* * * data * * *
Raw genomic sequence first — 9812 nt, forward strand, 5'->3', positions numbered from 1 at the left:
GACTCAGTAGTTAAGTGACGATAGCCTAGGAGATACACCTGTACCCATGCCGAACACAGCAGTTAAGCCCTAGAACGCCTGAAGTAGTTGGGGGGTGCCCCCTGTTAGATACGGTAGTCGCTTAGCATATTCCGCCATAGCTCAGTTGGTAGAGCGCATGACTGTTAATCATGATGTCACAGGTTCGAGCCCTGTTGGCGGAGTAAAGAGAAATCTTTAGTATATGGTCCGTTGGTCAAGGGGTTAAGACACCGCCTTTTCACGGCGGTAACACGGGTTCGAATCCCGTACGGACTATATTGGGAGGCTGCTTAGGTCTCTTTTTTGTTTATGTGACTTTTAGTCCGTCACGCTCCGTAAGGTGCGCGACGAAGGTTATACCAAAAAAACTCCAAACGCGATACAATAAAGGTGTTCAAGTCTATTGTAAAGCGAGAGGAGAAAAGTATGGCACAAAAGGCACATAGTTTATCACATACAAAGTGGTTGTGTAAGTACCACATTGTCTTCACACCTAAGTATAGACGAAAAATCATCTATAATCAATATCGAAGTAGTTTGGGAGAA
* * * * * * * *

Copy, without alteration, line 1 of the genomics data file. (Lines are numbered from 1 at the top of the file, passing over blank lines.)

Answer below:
Raw genomic sequence first — 9812 nt, forward strand, 5'->3', positions numbered from 1 at the left: